One of the harshest psychological blows of the coronavirus pandemic came Wednesday when President Donald Trump banned travel from continental Europe to the United States.
Trump’s unprecedented action immediately provoked a furious response from the European Union. The dispute brought to mind a line from what many historians consider to be Winston Churchill’s greatest speech. Speaking after Stalin imposed Soviet rule on tens of millions of eastern Europeans at the end of the Second World War, the iconic British statesman famously said, “From Stettin in the Baltic to Trieste in the Adriatic, an iron curtain has descended across the continent.”
The new Iron Curtain that Trump had drawn between the Old World and the New World stunned the EU for two reasons. It severed air links that more than 70 million travellers use every year. Worse than that from the European point of view, Trump took this action unilaterally without so much as a telephone call of warning, let alone one sentence of consultation, with any of his country’s closest allies.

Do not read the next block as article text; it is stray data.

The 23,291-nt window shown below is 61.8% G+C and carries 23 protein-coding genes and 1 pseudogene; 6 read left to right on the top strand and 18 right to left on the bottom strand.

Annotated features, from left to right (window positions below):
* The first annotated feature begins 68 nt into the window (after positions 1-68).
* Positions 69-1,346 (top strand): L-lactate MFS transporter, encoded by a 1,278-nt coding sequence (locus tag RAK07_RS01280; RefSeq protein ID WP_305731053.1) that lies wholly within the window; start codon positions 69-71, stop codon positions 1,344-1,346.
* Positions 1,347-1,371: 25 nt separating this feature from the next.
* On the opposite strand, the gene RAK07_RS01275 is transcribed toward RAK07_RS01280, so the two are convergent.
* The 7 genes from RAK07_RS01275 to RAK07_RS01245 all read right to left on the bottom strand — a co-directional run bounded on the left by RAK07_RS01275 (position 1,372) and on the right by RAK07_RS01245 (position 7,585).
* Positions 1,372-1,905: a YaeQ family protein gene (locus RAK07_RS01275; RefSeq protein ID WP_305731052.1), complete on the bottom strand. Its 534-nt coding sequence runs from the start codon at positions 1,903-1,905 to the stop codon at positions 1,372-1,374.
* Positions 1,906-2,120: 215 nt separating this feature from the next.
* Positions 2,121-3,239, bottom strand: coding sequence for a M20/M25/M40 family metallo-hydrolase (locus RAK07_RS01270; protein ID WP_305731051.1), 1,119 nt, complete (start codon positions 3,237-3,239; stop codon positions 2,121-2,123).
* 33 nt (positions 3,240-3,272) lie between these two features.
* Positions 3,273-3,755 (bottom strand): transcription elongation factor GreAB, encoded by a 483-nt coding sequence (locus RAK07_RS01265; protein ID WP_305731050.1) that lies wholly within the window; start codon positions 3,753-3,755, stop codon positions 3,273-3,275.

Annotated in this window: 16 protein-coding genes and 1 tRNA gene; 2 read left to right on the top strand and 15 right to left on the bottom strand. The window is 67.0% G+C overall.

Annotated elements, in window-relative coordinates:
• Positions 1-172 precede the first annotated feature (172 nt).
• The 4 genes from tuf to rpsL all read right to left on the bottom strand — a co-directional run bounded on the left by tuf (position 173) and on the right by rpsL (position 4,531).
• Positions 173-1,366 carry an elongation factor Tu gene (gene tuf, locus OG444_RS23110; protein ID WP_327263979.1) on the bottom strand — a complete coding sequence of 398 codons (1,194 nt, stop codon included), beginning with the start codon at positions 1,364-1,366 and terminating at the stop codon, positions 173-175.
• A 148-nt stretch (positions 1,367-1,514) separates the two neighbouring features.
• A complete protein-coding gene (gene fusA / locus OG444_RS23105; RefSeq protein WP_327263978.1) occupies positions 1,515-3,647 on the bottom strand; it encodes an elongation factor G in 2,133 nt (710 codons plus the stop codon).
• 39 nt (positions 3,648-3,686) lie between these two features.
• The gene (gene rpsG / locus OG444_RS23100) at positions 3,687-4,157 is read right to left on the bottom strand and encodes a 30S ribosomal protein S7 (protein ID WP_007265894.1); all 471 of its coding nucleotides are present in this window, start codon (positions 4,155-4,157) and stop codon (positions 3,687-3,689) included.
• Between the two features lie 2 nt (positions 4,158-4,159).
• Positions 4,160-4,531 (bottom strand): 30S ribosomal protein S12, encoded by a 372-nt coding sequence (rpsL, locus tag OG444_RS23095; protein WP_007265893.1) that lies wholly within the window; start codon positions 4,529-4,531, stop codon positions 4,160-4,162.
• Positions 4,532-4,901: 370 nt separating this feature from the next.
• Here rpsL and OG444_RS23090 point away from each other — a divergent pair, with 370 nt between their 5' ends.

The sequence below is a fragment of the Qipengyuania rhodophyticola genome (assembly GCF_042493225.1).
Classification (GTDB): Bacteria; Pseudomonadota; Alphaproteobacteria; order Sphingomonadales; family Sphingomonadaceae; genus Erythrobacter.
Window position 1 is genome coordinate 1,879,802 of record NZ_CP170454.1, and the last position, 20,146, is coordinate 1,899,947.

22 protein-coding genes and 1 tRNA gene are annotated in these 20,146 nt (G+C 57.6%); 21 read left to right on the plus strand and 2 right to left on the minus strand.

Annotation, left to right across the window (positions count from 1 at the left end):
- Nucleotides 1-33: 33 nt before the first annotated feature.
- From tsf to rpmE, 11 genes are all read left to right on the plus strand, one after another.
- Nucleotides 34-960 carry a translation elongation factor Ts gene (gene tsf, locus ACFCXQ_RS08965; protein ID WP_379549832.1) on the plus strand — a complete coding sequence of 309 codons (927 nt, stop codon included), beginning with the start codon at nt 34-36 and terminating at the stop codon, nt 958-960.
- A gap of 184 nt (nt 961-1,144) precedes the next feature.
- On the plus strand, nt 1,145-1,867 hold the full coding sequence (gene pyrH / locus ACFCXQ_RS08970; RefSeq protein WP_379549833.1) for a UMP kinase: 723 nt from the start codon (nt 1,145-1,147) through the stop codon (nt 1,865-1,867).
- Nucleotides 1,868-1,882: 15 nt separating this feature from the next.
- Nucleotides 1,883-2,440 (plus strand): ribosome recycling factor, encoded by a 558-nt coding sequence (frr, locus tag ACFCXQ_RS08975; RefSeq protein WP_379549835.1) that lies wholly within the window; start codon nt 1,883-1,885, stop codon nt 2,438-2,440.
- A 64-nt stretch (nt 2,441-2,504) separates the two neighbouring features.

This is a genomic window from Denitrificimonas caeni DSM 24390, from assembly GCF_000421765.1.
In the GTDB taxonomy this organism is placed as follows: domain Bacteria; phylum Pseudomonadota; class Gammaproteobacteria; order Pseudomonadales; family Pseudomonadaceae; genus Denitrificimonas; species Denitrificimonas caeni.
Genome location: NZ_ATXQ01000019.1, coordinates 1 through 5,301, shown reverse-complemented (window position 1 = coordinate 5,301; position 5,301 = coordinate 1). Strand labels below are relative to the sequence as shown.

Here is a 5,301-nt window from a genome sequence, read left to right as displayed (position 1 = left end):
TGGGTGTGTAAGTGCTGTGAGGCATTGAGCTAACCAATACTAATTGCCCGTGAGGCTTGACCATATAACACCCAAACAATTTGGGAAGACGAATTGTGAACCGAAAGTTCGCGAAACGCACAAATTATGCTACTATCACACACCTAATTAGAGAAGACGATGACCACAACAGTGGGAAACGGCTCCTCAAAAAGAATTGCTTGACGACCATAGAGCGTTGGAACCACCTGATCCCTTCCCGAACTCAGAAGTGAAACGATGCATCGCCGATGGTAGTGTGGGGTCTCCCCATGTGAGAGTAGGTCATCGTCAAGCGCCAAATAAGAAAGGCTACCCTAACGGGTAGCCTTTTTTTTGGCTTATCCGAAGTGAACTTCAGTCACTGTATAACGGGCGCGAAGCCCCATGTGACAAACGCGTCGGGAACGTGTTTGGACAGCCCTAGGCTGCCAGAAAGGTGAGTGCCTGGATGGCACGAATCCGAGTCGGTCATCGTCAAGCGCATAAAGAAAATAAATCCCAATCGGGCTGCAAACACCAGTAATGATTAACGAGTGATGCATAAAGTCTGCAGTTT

While another telling example of how Trump conducts business with friends and foes, and the rupture this has caused between Washington and almost every foreign capital, the travel ban was a sterling illustration of the international and domestic frictions that COVID-19 has created or exacerbated. It was ironic to hear the hyper-partisan Trump calling for bipartisan action in the U.S. Congress and Senate to respond to the disease.
Not that Trump’s appeal for unity meant anything. A few hours later, a Republican senator and Trump ally stopped quick passage of an emergency bill for paid sick leave for workers who become infected with the virus.
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